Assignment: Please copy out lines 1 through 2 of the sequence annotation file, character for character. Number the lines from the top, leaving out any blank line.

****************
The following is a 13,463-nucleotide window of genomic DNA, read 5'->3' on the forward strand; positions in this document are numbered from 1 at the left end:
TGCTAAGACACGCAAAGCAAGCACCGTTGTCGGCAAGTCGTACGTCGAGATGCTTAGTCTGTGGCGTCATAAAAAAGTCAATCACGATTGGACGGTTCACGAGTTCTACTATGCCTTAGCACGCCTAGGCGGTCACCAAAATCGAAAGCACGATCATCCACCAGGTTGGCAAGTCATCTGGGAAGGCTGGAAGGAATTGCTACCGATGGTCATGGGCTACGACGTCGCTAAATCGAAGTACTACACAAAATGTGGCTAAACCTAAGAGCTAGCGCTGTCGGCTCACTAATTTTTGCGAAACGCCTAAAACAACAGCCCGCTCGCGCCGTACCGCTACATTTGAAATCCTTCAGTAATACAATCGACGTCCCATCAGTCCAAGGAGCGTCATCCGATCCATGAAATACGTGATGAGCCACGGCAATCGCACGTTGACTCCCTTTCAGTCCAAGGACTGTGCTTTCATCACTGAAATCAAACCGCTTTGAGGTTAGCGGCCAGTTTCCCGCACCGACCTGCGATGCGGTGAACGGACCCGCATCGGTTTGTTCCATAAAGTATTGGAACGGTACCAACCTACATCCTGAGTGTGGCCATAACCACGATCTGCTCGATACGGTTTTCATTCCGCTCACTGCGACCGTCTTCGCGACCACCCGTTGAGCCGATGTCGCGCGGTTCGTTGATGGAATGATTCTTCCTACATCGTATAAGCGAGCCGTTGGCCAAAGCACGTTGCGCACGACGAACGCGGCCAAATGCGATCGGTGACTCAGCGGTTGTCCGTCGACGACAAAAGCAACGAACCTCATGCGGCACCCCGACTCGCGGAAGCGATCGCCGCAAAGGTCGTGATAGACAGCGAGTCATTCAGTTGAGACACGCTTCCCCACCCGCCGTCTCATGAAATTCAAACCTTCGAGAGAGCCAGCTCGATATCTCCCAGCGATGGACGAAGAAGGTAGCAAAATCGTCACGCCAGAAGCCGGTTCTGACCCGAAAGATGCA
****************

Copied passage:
The following is a 13,463-nucleotide window of genomic DNA, read 5'->3' on the forward strand; positions in this document are numbered from 1 at the left end:
TGCTAAGACACGCAAAGCAAGCACCGTTGTCGGCAAGTCGTACGTCGAGATGCTTAGTCTGTGGCGTCATAAAAAAGTCAATCACGATTGGACGGTTCACGAGTTCTACTATGCCTTAGCACGCCTAGGCGGTCACCAAAATCGAAAGCACGATCATCCACCAGGTTGGCAAGTCATCTGGGAAGGCTGGAAGGAATTGCTACCGATGGTCATGGGCTACGACGTCGCTAAATCGAAGTACTACACAAAATGTGGCTAAACCTAAGAGCTAGCGCTGTCGGCTCACTAATTTTTGCGAAACGCCTAAAACAACAGCCCGCTCGCGCCGTACCGCTACATTTGAAATCCTTCAGTAATACAATCGACGTCCCATCAGTCCAAGGAGCGTCATCCGATCCATGAAATACGTGATGAGCCACGGCAATCGCACGTTGACTCCCTTTCAGTCCAAGGACTGTGCTTTCATCACTGAAATCAAACCGCTTTGAGGTTAGCGGCCAGTTTCCCGCACCGACCTGCGATGCGGTGAACGGACCCGCATCGGTTTGTTCCATAAAGTATTGGAACGGTACCAACCTACATCCTGAGTGTGGCCATAACCACGATCTGCTCGATACGGTTTTCATTCCGCTCACTGCGACCGTCTTCGCGACCACCCGTTGAGCCGATGTCGCGCGGTTCGTTGATGGAATGATTCTTCCTACATCGTATAAGCGAGCCGTTGGCCAAAGCACGTTGCGCACGACGAACGCGGCCAAATGCGATCGGTGACTCAGCGGTTGTCCGTCGACGACAAAAGCAACGAACCTCATGCGGCACCCCGACTCGCGGAAGCGATCGCCGCAAAGGTCGTGATAGACAGCGAGTCATTCAGTTGAGACACGCTTCCCCACCCGCCGTCTCATGAAATTCAAACCTTCGAGAGAGCCAGCTCGATATCTCCCAGCGATGGACGAAGAAGGTAGCAAAATCGTCACGCCAGAAGCCGGTTCTGACCCGAAAGATGCA